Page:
Thursday, September 18, 2008

Support for legislation to ease restrictions

Cuba Groups Urge Hurricane Aid to Cuba

Last update: 11:12 a.m. EDT Sept. 18, 2008
WASHINGTON, Sept 18, 2008 /PRNewswire-USNewswire via COMTEX/ -- The Center for Democracy in the Americas, The Latin America Working Group, and The Washington Office on Latin America, released the following statement urging the U.S. government to provide hurricane relief for Cuba:

The United States has an opportunity to save lives - and to turn a diplomatic corner - if we can rise above politics and allow Cuban Americans to aid family members back in Cuba which has been savaged by two tropical storms and two hurricanes in just 30 days.

America's wealth, geography and large Cuban-American community make us ideally suited to see that Cubans now suffering get the shelter, food, drinking water and medicine they need. America's first instinct is always to aid victims and to save lives; we should give it free reign.
And what could be worse for the United States' standing in Latin America than to see governments as disparate as the European Union, Brazil, Venezuela, Russia, and China rushing to offer assistance to Cuba, while U.S. politics stop Cuban-Americans from responding to the needs of their relatives on the island?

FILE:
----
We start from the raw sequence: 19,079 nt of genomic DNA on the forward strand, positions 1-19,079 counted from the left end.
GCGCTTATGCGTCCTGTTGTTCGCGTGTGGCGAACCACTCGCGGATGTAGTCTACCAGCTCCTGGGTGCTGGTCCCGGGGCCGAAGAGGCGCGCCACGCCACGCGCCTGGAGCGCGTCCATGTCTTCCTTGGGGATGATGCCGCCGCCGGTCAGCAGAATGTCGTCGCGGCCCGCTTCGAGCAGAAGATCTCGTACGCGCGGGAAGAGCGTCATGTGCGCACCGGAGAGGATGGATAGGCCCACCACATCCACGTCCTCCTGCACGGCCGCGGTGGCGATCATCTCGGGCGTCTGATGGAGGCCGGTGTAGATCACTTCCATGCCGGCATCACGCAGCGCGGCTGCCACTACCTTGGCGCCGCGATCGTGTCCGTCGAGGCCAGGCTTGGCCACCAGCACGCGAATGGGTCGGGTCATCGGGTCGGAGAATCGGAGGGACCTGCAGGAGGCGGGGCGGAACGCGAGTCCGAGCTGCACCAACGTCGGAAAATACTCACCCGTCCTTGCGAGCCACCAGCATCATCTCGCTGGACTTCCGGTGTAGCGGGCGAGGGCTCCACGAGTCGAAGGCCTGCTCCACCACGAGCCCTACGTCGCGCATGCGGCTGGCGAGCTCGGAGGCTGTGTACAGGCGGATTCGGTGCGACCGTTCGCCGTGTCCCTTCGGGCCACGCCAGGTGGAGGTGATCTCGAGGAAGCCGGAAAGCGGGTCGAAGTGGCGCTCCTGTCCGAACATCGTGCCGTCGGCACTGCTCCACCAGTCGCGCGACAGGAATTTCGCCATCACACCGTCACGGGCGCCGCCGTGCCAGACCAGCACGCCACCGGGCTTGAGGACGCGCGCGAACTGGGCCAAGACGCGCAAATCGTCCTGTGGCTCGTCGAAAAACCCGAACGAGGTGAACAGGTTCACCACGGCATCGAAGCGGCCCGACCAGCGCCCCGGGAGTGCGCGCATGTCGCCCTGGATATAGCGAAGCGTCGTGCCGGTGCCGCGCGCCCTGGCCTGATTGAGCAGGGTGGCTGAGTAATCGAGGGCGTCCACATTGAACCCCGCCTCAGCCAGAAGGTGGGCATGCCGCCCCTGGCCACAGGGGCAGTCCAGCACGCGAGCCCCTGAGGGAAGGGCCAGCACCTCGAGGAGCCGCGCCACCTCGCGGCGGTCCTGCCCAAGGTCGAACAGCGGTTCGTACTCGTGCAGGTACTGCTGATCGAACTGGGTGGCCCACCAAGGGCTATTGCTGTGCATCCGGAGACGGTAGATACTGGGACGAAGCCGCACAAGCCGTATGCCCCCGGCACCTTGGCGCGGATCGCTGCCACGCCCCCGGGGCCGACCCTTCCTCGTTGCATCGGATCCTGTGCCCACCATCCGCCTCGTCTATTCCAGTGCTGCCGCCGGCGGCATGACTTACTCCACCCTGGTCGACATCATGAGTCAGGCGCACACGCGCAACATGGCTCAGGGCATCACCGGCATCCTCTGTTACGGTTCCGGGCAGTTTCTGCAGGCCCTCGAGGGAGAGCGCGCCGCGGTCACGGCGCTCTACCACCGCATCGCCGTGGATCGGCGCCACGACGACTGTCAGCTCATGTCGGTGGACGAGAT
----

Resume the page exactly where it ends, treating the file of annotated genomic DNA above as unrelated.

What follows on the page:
Today, Cuban-American families are blocked from providing aid by restrictions tightened in 2004, and yet they could be the guiding force behind the delivery of humanitarian aid to the island.

Senator Chris Dodd (D-CT) and co-sponsor Richard Lugar (R-IN) have offered an amendment that would temporarily allow Americans with families in Cuba to travel to Cuba or to send cash and parcels including food, medicine, clothing and other necessities to relatives in Cuba, to help them recover from hurricane damage. The legislation would also allow American merchants to sell Cubans the supplies they need to rebuild damaged homes to replant ravaged farms.

Representatives Bill Delahunt (D-MA) and Jeff Flake (R-AZ) have introduced similar bipartisan legislation which should be considered by the House.

This suspension of economic sanctions would last only 180 days. It would cost taxpayers nothing. It would allow families to take care of their own. And it would demonstrate that America is a compassionate nation, able and eager to help end the suffering of our friends, the Cuban people.
Now, before deprivation and disease do further damage to people's lives, Congress should pass this legislation and the President should sign it.

SOURCE Center for Democracy in the Americas

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